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NBA offseason grades: LeBron James leaving changes everything in Central Division

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NBA offseason grades: LeBron James leaving changes everything in Central Division

Here is a look at how the 2018 NBA offseason went for teams in the Central Division...

Cleveland Cavaliers, C

2017-18 finish: 50-32, lost in NBA Finals
In: G Collin Sexton, F Channing Frye, F Sam Dekker
Out: F LeBron James, F Jeff Green, G Jose Calderon

Technically, the Cavaliers had the worst offseason of any team in the NBA simply because they lost James in free agency, but overall they did quite nicely for themselves as they prepare to enter a new era as a franchise. Sexton seems like a solid first round pick and gives them a nice young piece to build around. They also signed All-Star Kevin Love to a contract extension. Cleveland should have enough to remain competitive, at least for the back-end of the playoffs, but they need to clear some salary to justify the step back they are about to take.

Indiana Pacers, B+

2017-18 finish: 48-34, 1st round of playoffs
In: G Tyreke Evans, G Aaron Holiday, F Doug McDermott, F Kyle O'Quinn
Out: G Lance Stephenson, F Glenn Robinson III, F Trevor Booker

There was nothing flashy about the Pacers' offseason, but they did a good job adding talent and depth. Evans on a one-year, $12 million deal is almost certain to work out well for them. McDermott should add shooting and O'Quinn is an underrated big man. And Holiday, their first round pick, is an intriguing young guard who could help on both ends of the floor. Indiana may not have enough to join the top teams in the conference, but they should be set up to recreate the success they had last year.

Milwaukee Bucks, B

2017-18 finish: 44-38, 1st round of playoffs
In: C Brook Lopez, F Ersan Ilyasova, G Pat Connaughton, G Donte DiVincenzo
Out: F Jabari Parker, G Jason Terry

The Bucks didn't have a whole lot to play with in terms of money in free agency or trade assets, and they let Parker go, so it wasn't a great summer for Milwaukee. They did, however make some smart moves in acquiring Lopez and Ilyasova for reasonable prices. The reason they got a 'B' has a lot to do with their decision to hire Mike Budenholzer as head coach. Beyond young guys like Giannis Antetokounmpo getting better, Budenholzer offers the Bucks their best chance to improve year-over-year.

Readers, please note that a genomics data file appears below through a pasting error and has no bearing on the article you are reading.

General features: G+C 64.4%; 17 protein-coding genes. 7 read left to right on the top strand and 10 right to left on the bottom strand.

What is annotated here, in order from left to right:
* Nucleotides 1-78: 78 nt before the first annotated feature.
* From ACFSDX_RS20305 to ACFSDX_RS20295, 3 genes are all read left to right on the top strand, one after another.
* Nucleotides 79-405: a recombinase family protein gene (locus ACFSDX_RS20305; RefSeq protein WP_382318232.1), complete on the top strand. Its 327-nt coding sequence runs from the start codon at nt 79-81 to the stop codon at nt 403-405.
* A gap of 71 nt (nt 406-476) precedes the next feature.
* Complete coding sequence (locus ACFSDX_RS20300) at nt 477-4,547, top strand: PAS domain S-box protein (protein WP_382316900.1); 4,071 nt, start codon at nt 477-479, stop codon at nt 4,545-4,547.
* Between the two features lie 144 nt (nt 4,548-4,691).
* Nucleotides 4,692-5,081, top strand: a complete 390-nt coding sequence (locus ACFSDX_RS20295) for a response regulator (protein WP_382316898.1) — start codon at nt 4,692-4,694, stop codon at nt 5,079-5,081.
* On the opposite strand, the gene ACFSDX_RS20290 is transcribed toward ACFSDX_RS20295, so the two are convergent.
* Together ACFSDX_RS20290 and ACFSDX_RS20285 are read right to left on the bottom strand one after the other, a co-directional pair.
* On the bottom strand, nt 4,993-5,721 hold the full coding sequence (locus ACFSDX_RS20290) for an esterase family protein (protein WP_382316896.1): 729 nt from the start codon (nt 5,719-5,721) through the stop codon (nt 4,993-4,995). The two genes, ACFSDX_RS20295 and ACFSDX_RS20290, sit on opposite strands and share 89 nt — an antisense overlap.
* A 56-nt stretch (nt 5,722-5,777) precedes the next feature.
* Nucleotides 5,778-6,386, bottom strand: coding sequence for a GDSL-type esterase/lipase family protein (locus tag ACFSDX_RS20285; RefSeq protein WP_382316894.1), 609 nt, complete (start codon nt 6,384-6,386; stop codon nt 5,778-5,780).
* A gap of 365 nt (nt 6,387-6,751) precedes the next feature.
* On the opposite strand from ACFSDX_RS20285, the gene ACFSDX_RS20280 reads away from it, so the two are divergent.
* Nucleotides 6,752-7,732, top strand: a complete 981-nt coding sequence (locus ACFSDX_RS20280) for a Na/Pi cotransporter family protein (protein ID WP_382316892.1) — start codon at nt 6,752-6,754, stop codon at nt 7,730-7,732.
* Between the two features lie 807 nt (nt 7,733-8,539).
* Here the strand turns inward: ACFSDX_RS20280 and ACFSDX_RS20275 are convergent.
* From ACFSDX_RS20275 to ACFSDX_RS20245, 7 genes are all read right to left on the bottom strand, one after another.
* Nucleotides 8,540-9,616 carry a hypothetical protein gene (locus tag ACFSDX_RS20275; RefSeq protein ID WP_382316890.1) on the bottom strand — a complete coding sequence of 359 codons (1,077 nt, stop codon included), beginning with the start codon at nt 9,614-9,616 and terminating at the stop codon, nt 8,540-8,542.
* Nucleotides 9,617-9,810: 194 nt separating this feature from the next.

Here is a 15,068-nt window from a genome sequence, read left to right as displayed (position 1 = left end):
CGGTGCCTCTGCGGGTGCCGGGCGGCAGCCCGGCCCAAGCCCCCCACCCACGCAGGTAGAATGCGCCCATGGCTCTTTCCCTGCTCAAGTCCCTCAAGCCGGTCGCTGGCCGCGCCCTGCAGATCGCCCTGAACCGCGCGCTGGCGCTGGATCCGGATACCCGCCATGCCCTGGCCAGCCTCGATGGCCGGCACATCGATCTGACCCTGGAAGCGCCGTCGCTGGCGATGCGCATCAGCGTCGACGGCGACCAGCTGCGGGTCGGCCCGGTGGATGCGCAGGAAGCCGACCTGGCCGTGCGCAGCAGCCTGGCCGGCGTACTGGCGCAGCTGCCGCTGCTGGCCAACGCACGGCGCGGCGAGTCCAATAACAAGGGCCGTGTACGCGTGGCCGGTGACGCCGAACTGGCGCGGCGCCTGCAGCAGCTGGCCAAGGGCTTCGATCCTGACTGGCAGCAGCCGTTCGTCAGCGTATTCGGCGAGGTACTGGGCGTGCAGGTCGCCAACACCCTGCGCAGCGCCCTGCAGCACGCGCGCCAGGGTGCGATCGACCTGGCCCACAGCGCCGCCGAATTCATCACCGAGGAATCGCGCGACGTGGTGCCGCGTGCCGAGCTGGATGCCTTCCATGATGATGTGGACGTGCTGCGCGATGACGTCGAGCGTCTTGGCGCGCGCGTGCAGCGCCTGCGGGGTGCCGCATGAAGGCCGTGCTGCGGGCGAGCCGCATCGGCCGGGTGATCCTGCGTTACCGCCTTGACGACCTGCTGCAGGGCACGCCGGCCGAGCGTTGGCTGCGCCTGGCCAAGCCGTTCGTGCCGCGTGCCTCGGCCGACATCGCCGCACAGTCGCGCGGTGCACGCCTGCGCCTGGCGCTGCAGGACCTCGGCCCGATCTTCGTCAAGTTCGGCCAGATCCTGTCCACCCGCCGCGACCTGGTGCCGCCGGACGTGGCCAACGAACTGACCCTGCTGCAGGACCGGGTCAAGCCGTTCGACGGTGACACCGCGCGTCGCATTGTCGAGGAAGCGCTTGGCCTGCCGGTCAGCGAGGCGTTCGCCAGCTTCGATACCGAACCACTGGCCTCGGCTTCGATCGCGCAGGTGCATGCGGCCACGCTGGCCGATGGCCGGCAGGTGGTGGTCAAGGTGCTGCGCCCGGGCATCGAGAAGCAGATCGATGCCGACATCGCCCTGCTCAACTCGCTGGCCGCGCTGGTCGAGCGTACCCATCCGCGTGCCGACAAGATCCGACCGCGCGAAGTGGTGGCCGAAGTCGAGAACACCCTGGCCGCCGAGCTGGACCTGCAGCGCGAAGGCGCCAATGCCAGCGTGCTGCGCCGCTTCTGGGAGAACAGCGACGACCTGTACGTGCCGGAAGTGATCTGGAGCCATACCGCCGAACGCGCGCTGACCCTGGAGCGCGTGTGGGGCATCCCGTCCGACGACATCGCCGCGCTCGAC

Detroit Pistons, C+

2017-18 finish: 39-43, missed playoffs
In: G Kyhri Thomas, C Zaza Pachulia, F Glenn Robinson III, G Jose Calderon
Out: F Anthony Tolliver, F James Ennis III

It was another low-key offseason for the Pistons, who didn't have much money to spend in free agency and didn't make any major trades. Their biggest acquisition was through the draft with Thomas, a guy who offers intrigue on both ends of the floor. They get a decent grade, however, because of the move to hire Dwane Casey as head coach. If it weren't for that, their grade would be very low.

Chicago Bulls, B+

2017-18 finish: 27-55, missed playoffs
In: F Jabari Parker, F Wendell Carter, Jr., F Chandler Hutchison
Out: F Noah Vonleh

The Bulls had arguably one of the better offseasons in the East. They got Parker on a bargain and brought in two nice young players as first round picks in Carter and Hutchison. Carter was particularly impressive in the Summer League and could form a nice combination with Lauri Markkanen, who looks like a future All-Star. The Bulls might be one draft away from having the necessary pieces to start ascending into the next stage of their rebuild. They just keep chugging along with smart moves.

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NBA offseason grades: With Kawhi Leonard, Raptors shined most in Atlantic Division

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NBA offseason grades: With Kawhi Leonard, Raptors shined most in Atlantic Division